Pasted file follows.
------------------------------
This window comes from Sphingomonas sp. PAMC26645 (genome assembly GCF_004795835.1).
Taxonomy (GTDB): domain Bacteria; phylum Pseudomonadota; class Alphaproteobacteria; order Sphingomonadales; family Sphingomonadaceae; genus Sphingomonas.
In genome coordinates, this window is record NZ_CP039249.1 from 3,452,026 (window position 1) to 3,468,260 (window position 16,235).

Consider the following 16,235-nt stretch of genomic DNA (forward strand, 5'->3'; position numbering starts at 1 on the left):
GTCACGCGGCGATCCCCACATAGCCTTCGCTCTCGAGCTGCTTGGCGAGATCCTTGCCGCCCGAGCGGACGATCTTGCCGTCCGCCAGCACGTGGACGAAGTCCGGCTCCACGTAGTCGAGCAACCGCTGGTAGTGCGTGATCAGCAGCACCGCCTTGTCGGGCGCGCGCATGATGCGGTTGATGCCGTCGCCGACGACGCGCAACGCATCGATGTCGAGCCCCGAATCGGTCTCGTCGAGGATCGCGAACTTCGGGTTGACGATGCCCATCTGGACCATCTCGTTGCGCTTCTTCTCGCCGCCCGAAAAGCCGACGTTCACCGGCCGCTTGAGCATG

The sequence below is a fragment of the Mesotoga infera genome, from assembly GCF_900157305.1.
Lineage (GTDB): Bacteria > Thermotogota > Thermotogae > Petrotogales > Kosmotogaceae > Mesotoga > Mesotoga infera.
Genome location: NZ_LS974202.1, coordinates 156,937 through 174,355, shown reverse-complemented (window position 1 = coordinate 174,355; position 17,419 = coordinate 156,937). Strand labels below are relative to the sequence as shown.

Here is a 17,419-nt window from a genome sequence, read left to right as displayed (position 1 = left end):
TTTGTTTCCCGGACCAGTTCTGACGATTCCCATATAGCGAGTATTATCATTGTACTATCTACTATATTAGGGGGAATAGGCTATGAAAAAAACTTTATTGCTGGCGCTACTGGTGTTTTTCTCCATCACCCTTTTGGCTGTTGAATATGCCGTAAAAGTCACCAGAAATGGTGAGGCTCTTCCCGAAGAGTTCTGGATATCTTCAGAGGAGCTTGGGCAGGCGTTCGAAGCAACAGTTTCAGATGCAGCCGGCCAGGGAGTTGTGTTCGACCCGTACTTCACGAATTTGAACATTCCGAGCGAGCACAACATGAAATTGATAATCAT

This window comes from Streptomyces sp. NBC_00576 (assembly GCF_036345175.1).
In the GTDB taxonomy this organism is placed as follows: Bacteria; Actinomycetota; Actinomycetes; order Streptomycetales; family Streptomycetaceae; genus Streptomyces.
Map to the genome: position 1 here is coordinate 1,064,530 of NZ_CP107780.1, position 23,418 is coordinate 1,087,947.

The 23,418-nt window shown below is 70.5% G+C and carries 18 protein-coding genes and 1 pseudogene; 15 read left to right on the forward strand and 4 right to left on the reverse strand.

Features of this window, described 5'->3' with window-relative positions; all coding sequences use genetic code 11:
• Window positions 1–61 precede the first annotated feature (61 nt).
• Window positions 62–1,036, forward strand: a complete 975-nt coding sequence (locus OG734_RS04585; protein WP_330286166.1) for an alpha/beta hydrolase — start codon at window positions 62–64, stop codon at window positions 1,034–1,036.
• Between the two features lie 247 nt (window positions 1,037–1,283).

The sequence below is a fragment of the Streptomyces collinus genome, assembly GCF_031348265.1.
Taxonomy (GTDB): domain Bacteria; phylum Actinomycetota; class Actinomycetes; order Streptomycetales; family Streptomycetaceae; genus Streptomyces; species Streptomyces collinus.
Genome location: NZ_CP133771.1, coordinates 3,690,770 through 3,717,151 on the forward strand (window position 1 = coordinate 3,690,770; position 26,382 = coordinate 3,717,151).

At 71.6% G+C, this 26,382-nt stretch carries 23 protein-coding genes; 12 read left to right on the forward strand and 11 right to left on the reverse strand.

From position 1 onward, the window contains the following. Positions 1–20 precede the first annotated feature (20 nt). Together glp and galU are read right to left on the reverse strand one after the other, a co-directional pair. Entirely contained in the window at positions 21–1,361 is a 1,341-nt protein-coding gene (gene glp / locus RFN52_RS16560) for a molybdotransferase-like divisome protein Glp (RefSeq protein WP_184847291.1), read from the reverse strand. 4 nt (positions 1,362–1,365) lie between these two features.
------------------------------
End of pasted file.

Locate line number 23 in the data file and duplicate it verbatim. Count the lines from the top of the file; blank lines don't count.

From position 1 onward, the window contains the following. Positions 1–20 precede the first annotated feature (20 nt). Together glp and galU are read right to left on the reverse strand one after the other, a co-directional pair. Entirely contained in the window at positions 21–1,361 is a 1,341-nt protein-coding gene (gene glp / locus RFN52_RS16560) for a molybdotransferase-like divisome protein Glp (RefSeq protein WP_184847291.1), read from the reverse strand. 4 nt (positions 1,362–1,365) lie between these two features.